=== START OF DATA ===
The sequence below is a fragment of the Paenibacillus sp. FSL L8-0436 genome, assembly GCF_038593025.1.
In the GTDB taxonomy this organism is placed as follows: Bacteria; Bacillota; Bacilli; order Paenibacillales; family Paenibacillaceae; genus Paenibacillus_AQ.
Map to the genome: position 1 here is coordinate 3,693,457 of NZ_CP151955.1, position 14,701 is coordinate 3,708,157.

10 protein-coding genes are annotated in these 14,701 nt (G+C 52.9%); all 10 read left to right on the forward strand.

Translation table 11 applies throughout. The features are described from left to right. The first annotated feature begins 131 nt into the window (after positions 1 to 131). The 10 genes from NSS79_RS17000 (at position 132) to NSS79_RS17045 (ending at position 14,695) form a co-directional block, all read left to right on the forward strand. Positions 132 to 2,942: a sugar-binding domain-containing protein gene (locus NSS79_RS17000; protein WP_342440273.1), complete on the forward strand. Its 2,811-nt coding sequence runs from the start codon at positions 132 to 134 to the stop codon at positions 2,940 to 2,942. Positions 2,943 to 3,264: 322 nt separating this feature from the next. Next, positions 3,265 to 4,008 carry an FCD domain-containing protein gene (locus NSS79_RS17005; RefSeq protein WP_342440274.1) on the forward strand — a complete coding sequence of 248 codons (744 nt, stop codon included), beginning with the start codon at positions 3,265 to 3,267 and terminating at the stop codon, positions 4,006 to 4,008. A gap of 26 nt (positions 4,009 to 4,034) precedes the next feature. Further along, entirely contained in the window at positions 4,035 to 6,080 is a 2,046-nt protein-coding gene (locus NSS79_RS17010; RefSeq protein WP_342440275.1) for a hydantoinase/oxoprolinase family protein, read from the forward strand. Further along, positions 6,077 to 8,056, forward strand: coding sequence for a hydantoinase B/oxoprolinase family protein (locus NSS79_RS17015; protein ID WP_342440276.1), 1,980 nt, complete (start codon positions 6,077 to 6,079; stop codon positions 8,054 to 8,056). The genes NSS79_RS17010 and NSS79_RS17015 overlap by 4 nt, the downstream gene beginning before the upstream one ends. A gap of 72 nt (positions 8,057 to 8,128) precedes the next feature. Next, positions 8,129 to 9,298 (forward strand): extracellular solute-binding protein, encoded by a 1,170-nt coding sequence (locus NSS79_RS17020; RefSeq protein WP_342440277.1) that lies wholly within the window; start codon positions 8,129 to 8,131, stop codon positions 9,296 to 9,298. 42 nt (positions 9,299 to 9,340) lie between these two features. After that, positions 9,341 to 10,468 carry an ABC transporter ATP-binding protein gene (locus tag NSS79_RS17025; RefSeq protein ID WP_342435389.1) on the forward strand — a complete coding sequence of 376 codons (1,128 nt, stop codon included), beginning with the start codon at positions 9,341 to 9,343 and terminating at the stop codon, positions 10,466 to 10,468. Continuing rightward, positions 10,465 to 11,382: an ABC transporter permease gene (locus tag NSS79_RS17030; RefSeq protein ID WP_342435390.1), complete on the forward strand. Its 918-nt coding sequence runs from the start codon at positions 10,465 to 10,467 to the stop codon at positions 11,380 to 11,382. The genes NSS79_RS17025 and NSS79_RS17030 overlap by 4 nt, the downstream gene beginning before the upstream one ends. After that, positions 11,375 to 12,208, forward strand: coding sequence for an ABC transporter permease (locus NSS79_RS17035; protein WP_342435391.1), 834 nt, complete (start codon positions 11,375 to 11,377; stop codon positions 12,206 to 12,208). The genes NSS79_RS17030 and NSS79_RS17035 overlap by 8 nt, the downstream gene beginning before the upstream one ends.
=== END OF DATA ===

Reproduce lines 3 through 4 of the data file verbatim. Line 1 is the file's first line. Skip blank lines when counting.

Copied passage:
Map to the genome: position 1 here is coordinate 3,693,457 of NZ_CP151955.1, position 14,701 is coordinate 3,708,157.

10 protein-coding genes are annotated in these 14,701 nt (G+C 52.9%); all 10 read left to right on the forward strand.